Hi, I’m Carly Howett, a senior research scientist at the Southwest Research Institute in Boulder, Colorado. I’ve been working on NASA’s New Horizons mission since 2012, focusing on an instrument named Ralph, which among other things provides the color “eyes” for the spacecraft.
When I started looking at Ralph images of Pluto and its largest moon, Charon, back in 2012, the bodies were so far away they appeared as just a speck of light, too close together to see separately. So you can imagine how excited I was to see Pluto and Charon not only as separate worlds this year, but with clear and different features across them. It is these differences, specifically across Charon, which have since been the focus of my work.
Surfaces vary in color when something about them changes; this difference could be due to composition (what the surface is made of) or physical state (changes between solid and liquid, or changes in their structure – for example at high-pressure carbon changes from graphite to diamond). We see this every day on Earth. For example, water looks different compared to sand and they both look different than ice. Another example of these differences is that carbon forms both the dark-colored graphite we use in pencils and clear sparkly diamonds. Looking at Charon, it’s very clear that the northern polar region is much redder than the rest of the moon. But what’s causing this color difference and why does it occur at the pole?
To answer the first part of this question we consider what we know about Charon. We know that Charon’s surface is too cold for anything other than solids to exist, and the surface isn’t subject to extreme changes in temperature and/or pressure, so it is unlikely significant phase transitions are occurring. Instead, we think that the color variation is due to a change in surface composition, which leads to the conclusion that the surface of Charon’s northern polar region is made up of different material than the rest of Charon.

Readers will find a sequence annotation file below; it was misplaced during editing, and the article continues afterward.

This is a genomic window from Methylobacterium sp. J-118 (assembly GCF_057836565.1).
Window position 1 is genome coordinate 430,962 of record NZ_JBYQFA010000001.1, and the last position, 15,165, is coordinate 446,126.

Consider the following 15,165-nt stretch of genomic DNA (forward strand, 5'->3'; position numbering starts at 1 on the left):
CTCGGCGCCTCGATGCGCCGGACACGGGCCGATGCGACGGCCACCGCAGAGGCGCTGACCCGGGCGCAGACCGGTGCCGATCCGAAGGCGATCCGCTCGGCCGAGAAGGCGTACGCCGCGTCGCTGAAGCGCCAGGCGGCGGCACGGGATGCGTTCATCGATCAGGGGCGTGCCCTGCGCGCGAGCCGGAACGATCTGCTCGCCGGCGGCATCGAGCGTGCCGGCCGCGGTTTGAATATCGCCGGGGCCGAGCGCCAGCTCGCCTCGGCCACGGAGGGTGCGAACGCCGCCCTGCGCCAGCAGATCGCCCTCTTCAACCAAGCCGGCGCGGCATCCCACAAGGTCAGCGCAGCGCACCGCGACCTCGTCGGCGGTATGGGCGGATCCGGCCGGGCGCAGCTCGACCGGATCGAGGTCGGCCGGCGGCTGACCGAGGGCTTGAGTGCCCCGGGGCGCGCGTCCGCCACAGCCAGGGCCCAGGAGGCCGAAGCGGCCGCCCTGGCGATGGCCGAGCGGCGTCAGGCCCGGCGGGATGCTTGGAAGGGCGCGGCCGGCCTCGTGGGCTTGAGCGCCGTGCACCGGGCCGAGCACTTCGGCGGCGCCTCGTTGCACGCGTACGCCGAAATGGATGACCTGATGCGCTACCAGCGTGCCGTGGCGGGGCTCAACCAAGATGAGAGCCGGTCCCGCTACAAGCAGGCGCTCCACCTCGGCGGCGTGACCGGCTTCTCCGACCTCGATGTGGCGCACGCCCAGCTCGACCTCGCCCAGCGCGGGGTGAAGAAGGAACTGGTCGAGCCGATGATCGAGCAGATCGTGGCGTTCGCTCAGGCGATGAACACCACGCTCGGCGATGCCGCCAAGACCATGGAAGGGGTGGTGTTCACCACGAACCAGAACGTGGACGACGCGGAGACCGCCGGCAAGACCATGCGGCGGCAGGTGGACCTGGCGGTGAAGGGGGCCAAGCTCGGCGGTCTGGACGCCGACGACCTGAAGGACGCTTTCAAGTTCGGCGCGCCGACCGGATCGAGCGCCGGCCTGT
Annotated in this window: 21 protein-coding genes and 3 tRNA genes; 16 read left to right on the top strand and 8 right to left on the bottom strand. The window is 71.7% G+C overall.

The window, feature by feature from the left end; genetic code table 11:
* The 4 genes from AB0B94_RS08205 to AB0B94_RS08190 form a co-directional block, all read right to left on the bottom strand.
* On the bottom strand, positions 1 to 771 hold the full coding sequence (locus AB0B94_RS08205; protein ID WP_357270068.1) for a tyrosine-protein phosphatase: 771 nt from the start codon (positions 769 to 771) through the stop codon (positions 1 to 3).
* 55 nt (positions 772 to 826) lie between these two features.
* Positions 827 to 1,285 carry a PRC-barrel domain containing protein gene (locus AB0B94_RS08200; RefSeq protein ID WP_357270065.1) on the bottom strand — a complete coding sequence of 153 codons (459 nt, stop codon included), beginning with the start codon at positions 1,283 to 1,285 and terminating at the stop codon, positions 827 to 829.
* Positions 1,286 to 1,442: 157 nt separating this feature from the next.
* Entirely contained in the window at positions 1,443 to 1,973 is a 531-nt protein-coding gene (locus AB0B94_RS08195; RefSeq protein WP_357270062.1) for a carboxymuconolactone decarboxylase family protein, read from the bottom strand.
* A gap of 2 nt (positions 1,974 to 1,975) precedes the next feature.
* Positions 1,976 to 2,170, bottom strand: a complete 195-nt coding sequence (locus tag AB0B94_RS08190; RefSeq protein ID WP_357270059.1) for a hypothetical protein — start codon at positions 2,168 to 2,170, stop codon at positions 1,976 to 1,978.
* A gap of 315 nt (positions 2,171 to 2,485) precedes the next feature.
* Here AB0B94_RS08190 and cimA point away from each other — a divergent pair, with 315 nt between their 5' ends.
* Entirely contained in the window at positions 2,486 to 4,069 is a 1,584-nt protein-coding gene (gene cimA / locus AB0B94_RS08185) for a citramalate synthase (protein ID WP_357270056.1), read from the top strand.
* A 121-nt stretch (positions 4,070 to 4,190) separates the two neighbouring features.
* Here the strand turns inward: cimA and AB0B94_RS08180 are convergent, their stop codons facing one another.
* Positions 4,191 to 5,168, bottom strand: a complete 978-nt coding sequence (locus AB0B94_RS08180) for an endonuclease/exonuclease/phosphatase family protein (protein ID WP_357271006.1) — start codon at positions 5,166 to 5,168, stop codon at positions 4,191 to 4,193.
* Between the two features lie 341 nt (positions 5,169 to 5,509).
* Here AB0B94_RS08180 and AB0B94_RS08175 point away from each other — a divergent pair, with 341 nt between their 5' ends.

One theory is that small amounts of Pluto’s atmosphere can escape and eventually reach Charon, where it would be temporarily trapped by Charon’s gravity before escaping to space. Charon’s polar regions are very cold, and I mean VERY cold! In fact, over the course of Charon’s year the polar temperature varies somewhere between -433 and -351 °F (-258 and -213 °C), which is only tens of degrees warmer than absolute zero. These temperatures (especially with Charon’s extremely thin atmosphere) are too cold to support surface liquid: gases are deposited straight to solids, and solids sublimate directly to gases. So — unlike at Charon’s warmer equator — any gases that arrive on the winter pole would freeze solid instead of escaping, a process scientists refer to as “cold trapping.” The basic principle that binary systems can share material is not new, but it took New Horizons to visit Charon to see its effect firsthand!
We know Pluto’s atmosphere is mainly nitrogen, with some methane and carbon monoxide, so we expect that these same constituents are slowly coating Charon’s winter pole. The frozen ices would sublimate away again as soon as Charon’s winter pole emerges back into sunlight, except for one important detail: solar radiation modifies these ices to produce a new substance, which has a higher sublimation temperature and can’t sublimate and then escape from Charon.
This new substance is called a tholin, and has been made in similar conditions in laboratories here on Earth. The color of the tholin produced depends on the ratios of the different molecules and the amount and type of radiation you expose them to: tholins colored from yellow to red to black have been made this way. An example of this (pictured above) shows various red tholins made in a laboratory by Sarah Hörst at Johns Hopkins University.
Charon likely has gradually built up a polar deposit over millions of years as Pluto’s atmosphere slowly escapes, during which time the surface is being irradiated by the sun. It appears the conditions on Charon are right to form red tholins similar to those shown, although we have yet to figure out exactly why. This is one of the many things I am looking forward to better understanding as we receive more New Horizons data over the next year and analyze it in conjunction with continued laboratory work.
Such an exciting time!